More than 200,000 people under 20 have diabetes, and most of them have Type 1 diabetes. If you’re a teenager who’s concerned about getting diabetes, you should understand the risk factors — and know what you can and cannot control.
What is diabetes?
Diabetes is a chronic disease that occurs when your blood glucose, otherwise known as blood sugar, is too high. The pancreas produces insulin, which plays an important role in converting glucose (sugar, starches and other food) to energy. Type 1 (formerly called juvenile) diabetes occurs when the pancreas stops making insulin. In Type 2 diabetes (formerly called adult-onset), the pancreas still makes some insulin but cannot effectively use it. Both types of diabetes increase your risk for heart disease, stroke, blindness, kidney failure, and foot or leg amputations. There is no cure for diabetes but you can manage the disease through some combination of medication, insulin therapy and a healthy lifestyle, depending on the type of diabetes. (To learn more about managing diabetes, the American Diabetes Association has resources for both Type 1 and Type 2.)
Five percent of people with diabetes have Type 1. Most people who fall in this group inherit risk factors from both parents. But simply inheriting a genetic predisposition isn’t enough to cause diabetes — something in the environment needs to trigger it. Researchers don’t know exactly what triggers Type 1 diabetes, but possibilities include cold weather (cooler regions and colder months), viruses and diet. For instance, Type 1 diabetes is less common in people who were breastfed and in those who started eating solid foods later.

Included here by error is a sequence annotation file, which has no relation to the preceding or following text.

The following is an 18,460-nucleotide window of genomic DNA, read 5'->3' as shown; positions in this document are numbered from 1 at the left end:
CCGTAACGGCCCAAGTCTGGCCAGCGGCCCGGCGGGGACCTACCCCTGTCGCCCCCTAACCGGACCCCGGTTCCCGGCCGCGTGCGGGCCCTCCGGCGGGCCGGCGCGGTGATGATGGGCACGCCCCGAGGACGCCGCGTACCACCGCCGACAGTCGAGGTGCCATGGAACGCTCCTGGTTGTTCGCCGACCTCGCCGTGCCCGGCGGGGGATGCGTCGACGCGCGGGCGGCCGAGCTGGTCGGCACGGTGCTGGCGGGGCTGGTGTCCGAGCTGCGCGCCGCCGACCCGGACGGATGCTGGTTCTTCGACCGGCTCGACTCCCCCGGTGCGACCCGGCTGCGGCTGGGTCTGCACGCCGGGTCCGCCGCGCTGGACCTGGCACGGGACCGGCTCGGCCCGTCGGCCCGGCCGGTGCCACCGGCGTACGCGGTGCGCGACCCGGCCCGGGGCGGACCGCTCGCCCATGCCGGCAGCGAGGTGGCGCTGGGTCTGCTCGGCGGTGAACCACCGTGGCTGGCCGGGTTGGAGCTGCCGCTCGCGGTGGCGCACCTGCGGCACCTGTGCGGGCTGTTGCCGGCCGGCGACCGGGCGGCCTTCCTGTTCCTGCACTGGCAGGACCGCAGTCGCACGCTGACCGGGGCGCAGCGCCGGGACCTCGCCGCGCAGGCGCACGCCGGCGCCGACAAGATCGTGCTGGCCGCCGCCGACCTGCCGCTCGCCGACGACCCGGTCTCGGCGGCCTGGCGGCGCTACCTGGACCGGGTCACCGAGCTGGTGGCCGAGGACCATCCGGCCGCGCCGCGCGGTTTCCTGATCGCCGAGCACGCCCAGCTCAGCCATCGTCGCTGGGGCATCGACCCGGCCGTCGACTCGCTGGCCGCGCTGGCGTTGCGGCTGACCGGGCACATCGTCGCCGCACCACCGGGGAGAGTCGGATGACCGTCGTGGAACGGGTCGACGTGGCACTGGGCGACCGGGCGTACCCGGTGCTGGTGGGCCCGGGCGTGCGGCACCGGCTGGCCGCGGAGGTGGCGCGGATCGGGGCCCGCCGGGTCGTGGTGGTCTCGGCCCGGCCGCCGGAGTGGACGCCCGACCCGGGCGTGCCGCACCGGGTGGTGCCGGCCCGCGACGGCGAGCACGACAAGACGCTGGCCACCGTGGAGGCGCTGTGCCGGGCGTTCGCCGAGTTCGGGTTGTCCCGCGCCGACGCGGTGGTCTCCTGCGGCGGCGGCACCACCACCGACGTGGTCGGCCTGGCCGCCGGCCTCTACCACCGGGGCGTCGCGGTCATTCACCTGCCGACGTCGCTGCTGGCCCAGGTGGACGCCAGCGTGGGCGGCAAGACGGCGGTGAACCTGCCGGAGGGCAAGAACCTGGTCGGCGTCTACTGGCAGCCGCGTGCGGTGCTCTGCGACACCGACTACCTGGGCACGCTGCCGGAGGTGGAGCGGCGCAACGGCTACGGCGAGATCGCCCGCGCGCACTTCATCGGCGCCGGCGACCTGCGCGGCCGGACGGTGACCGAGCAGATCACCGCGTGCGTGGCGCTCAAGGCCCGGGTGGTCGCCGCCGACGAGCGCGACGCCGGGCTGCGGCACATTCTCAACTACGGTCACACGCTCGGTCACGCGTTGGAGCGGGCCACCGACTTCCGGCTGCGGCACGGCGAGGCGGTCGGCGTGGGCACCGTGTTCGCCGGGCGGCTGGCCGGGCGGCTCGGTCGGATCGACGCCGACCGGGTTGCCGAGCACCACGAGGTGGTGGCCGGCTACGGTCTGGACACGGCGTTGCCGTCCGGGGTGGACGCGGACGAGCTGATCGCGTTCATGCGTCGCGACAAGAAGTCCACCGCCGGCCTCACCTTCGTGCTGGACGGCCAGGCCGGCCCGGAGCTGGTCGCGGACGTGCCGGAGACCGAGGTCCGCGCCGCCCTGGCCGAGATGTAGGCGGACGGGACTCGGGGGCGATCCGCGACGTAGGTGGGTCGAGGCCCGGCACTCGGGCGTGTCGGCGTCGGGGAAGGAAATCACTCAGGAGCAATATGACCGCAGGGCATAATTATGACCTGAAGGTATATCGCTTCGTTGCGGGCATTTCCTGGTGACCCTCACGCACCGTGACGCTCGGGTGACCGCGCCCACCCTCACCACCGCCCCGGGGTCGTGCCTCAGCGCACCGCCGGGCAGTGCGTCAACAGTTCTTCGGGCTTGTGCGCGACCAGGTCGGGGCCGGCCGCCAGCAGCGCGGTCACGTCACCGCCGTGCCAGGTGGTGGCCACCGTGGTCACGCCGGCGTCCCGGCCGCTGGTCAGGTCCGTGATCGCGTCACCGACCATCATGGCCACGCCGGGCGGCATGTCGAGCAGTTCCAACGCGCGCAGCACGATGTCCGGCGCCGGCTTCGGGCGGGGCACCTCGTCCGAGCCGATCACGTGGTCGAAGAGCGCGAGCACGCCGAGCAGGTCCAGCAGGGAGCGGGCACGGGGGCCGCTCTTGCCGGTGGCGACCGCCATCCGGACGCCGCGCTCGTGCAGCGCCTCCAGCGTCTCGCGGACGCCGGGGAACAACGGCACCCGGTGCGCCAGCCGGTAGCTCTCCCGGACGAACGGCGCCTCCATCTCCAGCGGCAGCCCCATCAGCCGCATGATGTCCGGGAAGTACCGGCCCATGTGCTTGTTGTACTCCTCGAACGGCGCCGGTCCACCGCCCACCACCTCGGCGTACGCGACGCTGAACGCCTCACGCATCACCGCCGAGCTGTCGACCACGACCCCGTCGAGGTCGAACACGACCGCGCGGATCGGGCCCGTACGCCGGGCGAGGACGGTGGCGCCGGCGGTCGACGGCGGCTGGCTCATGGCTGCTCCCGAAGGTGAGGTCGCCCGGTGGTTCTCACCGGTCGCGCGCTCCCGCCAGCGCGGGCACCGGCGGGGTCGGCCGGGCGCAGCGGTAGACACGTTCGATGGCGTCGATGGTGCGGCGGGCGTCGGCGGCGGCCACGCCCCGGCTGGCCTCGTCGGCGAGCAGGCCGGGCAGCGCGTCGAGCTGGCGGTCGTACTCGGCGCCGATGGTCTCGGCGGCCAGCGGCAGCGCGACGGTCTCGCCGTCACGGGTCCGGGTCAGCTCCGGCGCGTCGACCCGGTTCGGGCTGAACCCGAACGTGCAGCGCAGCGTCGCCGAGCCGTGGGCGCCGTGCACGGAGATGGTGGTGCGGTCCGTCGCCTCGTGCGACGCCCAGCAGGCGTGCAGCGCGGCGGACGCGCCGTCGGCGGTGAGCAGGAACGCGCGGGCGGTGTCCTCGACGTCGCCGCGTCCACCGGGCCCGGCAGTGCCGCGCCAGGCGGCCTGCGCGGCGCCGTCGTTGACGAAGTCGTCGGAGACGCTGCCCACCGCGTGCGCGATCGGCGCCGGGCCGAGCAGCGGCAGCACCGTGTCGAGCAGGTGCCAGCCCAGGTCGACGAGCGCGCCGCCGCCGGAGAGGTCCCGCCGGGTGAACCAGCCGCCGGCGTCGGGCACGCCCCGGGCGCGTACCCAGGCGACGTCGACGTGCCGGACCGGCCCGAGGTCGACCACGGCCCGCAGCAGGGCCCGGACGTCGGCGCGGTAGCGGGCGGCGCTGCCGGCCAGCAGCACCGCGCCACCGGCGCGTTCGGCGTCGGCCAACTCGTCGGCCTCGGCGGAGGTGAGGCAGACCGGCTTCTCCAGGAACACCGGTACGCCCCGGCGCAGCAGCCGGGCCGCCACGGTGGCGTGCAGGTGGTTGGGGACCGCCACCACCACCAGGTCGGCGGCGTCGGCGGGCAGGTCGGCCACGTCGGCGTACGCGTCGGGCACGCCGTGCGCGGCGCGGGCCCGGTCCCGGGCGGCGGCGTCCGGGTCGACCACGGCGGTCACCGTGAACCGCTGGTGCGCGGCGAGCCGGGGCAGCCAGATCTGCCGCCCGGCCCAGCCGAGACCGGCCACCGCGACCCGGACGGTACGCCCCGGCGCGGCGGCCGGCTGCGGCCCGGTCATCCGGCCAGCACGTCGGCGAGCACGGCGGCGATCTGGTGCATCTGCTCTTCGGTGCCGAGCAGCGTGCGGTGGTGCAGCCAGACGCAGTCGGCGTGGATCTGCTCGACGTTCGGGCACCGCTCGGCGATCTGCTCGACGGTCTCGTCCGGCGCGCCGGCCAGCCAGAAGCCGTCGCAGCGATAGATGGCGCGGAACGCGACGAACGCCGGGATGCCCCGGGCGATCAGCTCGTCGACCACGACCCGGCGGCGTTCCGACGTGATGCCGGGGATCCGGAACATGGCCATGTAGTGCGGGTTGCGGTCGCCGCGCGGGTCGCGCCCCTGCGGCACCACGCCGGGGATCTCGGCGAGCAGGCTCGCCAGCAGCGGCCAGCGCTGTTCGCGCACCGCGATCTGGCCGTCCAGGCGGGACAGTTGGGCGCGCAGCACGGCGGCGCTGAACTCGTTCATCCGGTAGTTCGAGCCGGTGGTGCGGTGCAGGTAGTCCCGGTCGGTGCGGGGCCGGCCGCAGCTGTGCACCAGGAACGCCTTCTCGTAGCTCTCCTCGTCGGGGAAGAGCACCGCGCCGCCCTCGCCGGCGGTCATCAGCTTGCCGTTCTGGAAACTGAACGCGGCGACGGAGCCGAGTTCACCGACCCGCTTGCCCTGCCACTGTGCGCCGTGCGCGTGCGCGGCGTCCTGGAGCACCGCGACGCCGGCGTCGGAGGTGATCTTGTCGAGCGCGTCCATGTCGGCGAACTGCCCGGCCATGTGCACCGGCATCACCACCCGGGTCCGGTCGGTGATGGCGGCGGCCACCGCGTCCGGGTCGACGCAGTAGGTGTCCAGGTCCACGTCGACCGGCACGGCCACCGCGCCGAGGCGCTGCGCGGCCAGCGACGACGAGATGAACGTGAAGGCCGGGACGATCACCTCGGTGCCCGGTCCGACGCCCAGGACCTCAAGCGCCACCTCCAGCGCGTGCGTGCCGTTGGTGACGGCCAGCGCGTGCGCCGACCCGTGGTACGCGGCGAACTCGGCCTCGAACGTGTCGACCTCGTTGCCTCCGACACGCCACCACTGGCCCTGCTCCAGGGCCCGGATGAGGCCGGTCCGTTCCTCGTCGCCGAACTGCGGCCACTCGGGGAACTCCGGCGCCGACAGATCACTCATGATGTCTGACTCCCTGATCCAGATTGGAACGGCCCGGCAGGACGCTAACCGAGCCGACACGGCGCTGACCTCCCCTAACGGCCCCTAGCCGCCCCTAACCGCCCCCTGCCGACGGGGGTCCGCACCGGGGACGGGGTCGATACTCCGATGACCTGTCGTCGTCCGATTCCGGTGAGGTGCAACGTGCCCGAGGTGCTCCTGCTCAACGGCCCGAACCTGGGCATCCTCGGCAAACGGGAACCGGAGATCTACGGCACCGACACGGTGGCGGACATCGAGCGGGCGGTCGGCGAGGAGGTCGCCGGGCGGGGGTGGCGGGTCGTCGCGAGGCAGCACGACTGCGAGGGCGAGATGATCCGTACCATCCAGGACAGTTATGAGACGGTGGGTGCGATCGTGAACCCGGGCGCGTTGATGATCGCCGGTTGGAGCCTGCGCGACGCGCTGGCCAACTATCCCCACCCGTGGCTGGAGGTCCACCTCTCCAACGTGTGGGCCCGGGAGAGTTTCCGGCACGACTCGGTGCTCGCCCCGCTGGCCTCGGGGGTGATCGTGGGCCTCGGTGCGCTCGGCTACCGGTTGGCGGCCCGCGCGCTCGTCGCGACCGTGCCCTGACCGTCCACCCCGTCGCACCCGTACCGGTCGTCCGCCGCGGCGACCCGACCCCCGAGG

If your dad has Type 1 diabetes, the odds that you’ll get it are 1 in 17. If your mom has it, the risk varies depending on how old she was when you were born. If she had you before age 25, the chance that you’ll get Type 1 diabetes is 1 in 25. If she gave birth to you after 25, the chance is only 1 in 100.
If one of your parents developed Type 1 diabetes before age 11, your risk doubles. If both your parents have it, there’s a 10 to 25 percent chance you’ll get it.
Type 2 diabetes is more closely linked to family history than Type 1, but environment and lifestyle also play a role. Research shows that you can delay or prevent Type 2 diabetes through a combination of healthy eating and exercise.
If one of your parents has Type 2 diabetes, your risk falls between 8 and 14 percent, depending on his or her age at the time of diagnosis. There’s about a 50 percent chance you’ll get Type 2 diabetes if both your parents have it.
If you have questions about your risk for diabetes, talk with your parents to learn more about your family history, and also talk with your doctor about what you can do to manage your individual risk.
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